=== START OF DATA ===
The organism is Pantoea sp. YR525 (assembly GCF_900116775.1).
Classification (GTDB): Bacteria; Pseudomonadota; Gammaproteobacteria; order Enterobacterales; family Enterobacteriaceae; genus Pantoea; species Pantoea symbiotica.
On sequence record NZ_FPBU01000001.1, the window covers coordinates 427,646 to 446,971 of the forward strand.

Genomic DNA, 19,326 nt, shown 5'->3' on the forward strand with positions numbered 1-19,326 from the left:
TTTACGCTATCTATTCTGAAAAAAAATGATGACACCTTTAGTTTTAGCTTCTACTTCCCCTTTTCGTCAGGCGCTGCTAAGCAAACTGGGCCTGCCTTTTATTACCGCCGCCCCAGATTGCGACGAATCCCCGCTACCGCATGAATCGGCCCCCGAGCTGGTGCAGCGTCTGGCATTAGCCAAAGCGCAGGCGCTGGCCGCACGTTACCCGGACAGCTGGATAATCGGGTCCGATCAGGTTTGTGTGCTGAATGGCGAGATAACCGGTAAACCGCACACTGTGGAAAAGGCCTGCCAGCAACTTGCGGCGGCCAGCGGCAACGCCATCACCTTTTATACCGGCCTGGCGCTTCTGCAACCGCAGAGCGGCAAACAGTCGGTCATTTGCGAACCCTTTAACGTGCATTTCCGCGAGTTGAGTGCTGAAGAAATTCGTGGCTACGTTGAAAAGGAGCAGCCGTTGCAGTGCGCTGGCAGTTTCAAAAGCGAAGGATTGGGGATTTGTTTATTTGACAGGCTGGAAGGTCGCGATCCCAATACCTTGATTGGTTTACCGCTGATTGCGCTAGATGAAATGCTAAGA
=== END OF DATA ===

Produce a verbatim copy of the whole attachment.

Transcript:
The organism is Pantoea sp. YR525 (assembly GCF_900116775.1).
Classification (GTDB): Bacteria; Pseudomonadota; Gammaproteobacteria; order Enterobacterales; family Enterobacteriaceae; genus Pantoea; species Pantoea symbiotica.
On sequence record NZ_FPBU01000001.1, the window covers coordinates 427,646 to 446,971 of the forward strand.

Genomic DNA, 19,326 nt, shown 5'->3' on the forward strand with positions numbered 1-19,326 from the left:
TTTACGCTATCTATTCTGAAAAAAAATGATGACACCTTTAGTTTTAGCTTCTACTTCCCCTTTTCGTCAGGCGCTGCTAAGCAAACTGGGCCTGCCTTTTATTACCGCCGCCCCAGATTGCGACGAATCCCCGCTACCGCATGAATCGGCCCCCGAGCTGGTGCAGCGTCTGGCATTAGCCAAAGCGCAGGCGCTGGCCGCACGTTACCCGGACAGCTGGATAATCGGGTCCGATCAGGTTTGTGTGCTGAATGGCGAGATAACCGGTAAACCGCACACTGTGGAAAAGGCCTGCCAGCAACTTGCGGCGGCCAGCGGCAACGCCATCACCTTTTATACCGGCCTGGCGCTTCTGCAACCGCAGAGCGGCAAACAGTCGGTCATTTGCGAACCCTTTAACGTGCATTTCCGCGAGTTGAGTGCTGAAGAAATTCGTGGCTACGTTGAAAAGGAGCAGCCGTTGCAGTGCGCTGGCAGTTTCAAAAGCGAAGGATTGGGGATTTGTTTATTTGACAGGCTGGAAGGTCGCGATCCCAATACCTTGATTGGTTTACCGCTGATTGCGCTAGATGAAATGCTAAGA